our project goals. And, if I get in trouble, I'll certainly come to you for help. What do you think?"
Sixth, assuming that your manager will give you some more breathing
room, you need to take the initiative to provide a thorough briefing at the agreed upon
intervals. And, if you encounter significant problems or obstacles, go to your manager
and ask for help. That's what managers are for.
Finally, as it becomes safer for the manager to give you more
operating freedom, you can increase the time between check-ins.
In terms of trying to get permission for flex-scheduling or occasional telecommuting, I suggest the following:
To create a state of readiness for these conversations, you can circulate an article on generational differences
or the Cal-ICMA "Hiring 2.0" Best Practices Guide and discuss the material at a staff meeting. You can also discuss
with the human resources director and your manager how flex-scheduling and limited telecommuting are no-cost benefits
in a very tight budget situation. They are also ways for your organization to become "greener." Again, you need to
frame the issues in ways to gain support depending on the mind-set of those who have the authority to approve the proposals.
Demonstrate that you are responsive to colleagues, especially the manager, even when
you are away from the office. For example, when you take a day off or miss a day due to illness, respond to
e-mails at the end of the day even if your message says that you look forward to discussing the issue on your
next day in the office.
Ask the human resources director of your local government what the organization as a
whole is doing in terms of flex-scheduling, telecommuting, and otherwise developing a better alignment between
organizational practices and next generation values.
Use that information and share any organizational policies in a preliminary conversation
with your manager about how flex-scheduling or telecommuting is being used elsewhere in the organization.
Shape your proposal given the values and concerns of the manager. Be sure to stress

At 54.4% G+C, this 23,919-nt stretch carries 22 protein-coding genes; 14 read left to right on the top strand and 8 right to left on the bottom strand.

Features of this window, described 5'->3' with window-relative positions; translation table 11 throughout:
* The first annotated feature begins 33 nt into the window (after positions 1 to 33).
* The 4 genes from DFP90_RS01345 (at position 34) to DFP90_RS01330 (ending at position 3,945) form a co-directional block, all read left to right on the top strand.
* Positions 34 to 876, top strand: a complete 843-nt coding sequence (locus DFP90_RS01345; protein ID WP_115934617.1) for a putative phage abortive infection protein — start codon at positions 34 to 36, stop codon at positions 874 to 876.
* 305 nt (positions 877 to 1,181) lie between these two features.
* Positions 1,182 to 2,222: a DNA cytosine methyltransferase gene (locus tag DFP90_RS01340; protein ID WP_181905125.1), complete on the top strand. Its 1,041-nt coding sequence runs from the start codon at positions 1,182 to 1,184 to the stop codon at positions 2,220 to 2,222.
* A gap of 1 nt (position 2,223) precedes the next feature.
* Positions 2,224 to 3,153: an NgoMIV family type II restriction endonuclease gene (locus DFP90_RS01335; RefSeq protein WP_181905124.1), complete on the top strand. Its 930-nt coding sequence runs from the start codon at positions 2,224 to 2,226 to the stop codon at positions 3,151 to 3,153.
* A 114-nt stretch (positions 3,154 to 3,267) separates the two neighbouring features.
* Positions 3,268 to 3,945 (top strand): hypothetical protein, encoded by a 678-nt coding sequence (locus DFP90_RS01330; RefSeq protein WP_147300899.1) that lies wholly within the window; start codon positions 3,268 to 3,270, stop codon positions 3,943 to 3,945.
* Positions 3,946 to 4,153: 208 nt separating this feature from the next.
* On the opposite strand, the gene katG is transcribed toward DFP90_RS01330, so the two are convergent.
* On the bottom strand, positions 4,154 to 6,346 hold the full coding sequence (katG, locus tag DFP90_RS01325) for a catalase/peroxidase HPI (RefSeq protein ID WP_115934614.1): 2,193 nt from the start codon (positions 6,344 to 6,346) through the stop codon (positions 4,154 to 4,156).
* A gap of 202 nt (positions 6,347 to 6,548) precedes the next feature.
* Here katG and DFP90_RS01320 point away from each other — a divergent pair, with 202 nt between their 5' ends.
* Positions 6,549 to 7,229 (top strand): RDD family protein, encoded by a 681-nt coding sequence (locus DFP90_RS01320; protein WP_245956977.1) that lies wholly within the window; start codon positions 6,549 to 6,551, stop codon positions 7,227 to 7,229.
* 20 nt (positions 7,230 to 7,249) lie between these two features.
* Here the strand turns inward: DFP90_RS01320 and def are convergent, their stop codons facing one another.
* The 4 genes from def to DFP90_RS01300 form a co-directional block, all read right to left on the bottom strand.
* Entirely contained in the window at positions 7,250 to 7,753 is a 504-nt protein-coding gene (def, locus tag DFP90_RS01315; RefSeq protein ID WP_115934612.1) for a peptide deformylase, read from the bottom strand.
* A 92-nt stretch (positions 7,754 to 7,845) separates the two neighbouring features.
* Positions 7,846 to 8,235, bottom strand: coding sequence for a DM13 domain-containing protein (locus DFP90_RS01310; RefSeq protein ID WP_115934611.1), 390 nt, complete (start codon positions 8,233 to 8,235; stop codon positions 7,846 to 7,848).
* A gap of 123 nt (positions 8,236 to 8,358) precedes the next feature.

that the proposed schedule or very limited telecommuting will help you better complete your work. For example,
telecommuting will help you focus on a project at your home office with fewer interruptions.
Propose a limited telecommuting or flex schedule and ask to test it out on a pilot basis (e.g., one telecommuting day every two or three weeks or a 9/80 schedule for the next 3 months).
Meet after one or two months with your manager and evaluate accomplishments.
Added support can come from your union or employee association, leaders who can raise the issue at labor-management meetings.
In summary, to effectively get your manager to better respond to your values, you need to make it safe for the manager. Therefore, I suggest that you:
Dr. Benest thanks these emerging leaders for their input regarding this column: Amy Cunningham,
John Keisler, Matt Bronson, and Kelsey Worthy.
Demonstrate your ability to produce results.
Practice "positive regard" in respect to your manager.
Shape proposals to respond to his or her values and concerns.
Show in tangible ways that you are a safe bet and that any flexibility or additional freedom will pay off for the boss.
Take incremental steps and evaluate success with your manager.
Dr. Frank Benest is ICMA's senior advisor for Next Generation Initiatives and resides in Palo Alto,
California. If you have a career question you would like addressed in a future Career Compass, e-mail
email@example.com or post it to the discussion forum.